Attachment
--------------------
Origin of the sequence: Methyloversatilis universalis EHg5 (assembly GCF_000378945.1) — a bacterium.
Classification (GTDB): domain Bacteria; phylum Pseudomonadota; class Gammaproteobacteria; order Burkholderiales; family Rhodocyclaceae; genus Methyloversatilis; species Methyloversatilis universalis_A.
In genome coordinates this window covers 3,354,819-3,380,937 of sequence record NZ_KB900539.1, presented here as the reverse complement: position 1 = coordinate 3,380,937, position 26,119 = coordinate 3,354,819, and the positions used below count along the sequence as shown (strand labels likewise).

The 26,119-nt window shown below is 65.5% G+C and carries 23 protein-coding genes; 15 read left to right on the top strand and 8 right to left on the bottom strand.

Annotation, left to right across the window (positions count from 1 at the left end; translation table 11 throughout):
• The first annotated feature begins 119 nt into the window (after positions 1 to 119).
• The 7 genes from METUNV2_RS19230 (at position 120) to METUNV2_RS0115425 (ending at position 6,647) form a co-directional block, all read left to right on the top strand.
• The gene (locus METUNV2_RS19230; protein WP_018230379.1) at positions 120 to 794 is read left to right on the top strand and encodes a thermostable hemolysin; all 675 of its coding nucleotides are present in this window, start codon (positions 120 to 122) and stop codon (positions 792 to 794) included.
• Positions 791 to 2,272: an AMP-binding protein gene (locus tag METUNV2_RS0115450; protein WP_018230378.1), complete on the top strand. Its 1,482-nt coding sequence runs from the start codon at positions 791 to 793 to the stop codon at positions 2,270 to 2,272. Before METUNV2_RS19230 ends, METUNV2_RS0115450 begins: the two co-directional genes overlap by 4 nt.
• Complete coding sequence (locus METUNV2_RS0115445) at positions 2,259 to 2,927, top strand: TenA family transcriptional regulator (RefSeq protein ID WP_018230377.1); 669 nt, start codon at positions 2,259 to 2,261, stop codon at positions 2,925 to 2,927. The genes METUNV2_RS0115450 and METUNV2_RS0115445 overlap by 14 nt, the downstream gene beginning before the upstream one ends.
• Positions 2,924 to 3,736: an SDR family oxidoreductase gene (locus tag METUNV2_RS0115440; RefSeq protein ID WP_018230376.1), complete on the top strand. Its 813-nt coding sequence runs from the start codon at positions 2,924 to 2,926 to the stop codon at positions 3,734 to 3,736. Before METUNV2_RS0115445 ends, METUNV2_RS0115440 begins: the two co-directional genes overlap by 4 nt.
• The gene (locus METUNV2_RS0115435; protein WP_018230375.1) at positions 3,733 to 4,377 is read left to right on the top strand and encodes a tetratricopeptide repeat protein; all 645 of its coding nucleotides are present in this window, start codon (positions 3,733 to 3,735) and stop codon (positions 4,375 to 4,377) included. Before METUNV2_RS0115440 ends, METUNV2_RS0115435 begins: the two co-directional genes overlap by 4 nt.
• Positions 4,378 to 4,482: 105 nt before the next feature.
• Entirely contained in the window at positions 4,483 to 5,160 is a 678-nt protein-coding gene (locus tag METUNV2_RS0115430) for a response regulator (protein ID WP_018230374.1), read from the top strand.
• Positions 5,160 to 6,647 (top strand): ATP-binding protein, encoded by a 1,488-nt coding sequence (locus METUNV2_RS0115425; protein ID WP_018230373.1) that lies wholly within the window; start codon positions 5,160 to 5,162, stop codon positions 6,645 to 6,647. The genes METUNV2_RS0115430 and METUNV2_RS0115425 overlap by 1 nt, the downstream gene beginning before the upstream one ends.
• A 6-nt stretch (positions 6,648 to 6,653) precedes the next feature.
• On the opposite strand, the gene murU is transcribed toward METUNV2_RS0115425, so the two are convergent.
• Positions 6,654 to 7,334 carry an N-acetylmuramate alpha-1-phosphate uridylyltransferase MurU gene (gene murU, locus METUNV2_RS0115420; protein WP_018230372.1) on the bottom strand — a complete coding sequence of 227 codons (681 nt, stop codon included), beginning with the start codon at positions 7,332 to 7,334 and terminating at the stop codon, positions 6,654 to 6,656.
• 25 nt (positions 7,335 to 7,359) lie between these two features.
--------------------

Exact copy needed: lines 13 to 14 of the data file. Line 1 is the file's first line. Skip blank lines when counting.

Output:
• Positions 4,378 to 4,482: 105 nt before the next feature.
• Entirely contained in the window at positions 4,483 to 5,160 is a 678-nt protein-coding gene (locus tag METUNV2_RS0115430) for a response regulator (protein ID WP_018230374.1), read from the top strand.